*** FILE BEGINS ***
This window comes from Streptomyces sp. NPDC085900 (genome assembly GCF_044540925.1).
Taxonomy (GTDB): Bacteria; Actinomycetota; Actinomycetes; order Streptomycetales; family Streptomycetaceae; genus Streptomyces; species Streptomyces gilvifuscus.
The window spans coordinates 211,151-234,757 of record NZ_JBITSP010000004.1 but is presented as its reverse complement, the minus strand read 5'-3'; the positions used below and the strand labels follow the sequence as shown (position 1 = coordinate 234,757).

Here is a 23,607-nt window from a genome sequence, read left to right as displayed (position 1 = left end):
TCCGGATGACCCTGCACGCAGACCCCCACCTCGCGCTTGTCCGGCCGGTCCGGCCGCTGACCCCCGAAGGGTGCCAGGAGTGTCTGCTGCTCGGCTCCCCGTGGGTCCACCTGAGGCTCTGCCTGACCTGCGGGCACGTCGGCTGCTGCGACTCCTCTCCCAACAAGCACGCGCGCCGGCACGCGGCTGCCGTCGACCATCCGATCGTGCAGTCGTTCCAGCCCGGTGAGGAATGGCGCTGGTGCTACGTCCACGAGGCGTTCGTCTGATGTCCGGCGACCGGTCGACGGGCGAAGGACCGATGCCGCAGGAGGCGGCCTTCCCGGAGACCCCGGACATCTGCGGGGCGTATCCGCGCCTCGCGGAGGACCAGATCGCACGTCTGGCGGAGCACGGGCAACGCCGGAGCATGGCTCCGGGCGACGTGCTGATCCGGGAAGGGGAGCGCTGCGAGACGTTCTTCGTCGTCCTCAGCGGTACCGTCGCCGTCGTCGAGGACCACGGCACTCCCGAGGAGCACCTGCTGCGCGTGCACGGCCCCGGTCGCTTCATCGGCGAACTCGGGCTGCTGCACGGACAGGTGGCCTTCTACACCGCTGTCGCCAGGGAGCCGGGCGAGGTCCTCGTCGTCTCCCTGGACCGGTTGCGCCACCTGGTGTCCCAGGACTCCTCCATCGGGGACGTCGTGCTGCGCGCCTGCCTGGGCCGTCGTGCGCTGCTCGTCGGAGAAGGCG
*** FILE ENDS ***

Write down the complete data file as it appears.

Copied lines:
This window comes from Streptomyces sp. NPDC085900 (genome assembly GCF_044540925.1).
Taxonomy (GTDB): Bacteria; Actinomycetota; Actinomycetes; order Streptomycetales; family Streptomycetaceae; genus Streptomyces; species Streptomyces gilvifuscus.
The window spans coordinates 211,151-234,757 of record NZ_JBITSP010000004.1 but is presented as its reverse complement, the minus strand read 5'-3'; the positions used below and the strand labels follow the sequence as shown (position 1 = coordinate 234,757).

Here is a 23,607-nt window from a genome sequence, read left to right as displayed (position 1 = left end):
TCCGGATGACCCTGCACGCAGACCCCCACCTCGCGCTTGTCCGGCCGGTCCGGCCGCTGACCCCCGAAGGGTGCCAGGAGTGTCTGCTGCTCGGCTCCCCGTGGGTCCACCTGAGGCTCTGCCTGACCTGCGGGCACGTCGGCTGCTGCGACTCCTCTCCCAACAAGCACGCGCGCCGGCACGCGGCTGCCGTCGACCATCCGATCGTGCAGTCGTTCCAGCCCGGTGAGGAATGGCGCTGGTGCTACGTCCACGAGGCGTTCGTCTGATGTCCGGCGACCGGTCGACGGGCGAAGGACCGATGCCGCAGGAGGCGGCCTTCCCGGAGACCCCGGACATCTGCGGGGCGTATCCGCGCCTCGCGGAGGACCAGATCGCACGTCTGGCGGAGCACGGGCAACGCCGGAGCATGGCTCCGGGCGACGTGCTGATCCGGGAAGGGGAGCGCTGCGAGACGTTCTTCGTCGTCCTCAGCGGTACCGTCGCCGTCGTCGAGGACCACGGCACTCCCGAGGAGCACCTGCTGCGCGTGCACGGCCCCGGTCGCTTCATCGGCGAACTCGGGCTGCTGCACGGACAGGTGGCCTTCTACACCGCTGTCGCCAGGGAGCCGGGCGAGGTCCTCGTCGTCTCCCTGGACCGGTTGCGCCACCTGGTGTCCCAGGACTCCTCCATCGGGGACGTCGTGCTGCGCGCCTGCCTGGGCCGTCGTGCGCTGCTCGTCGGAGAAGGCG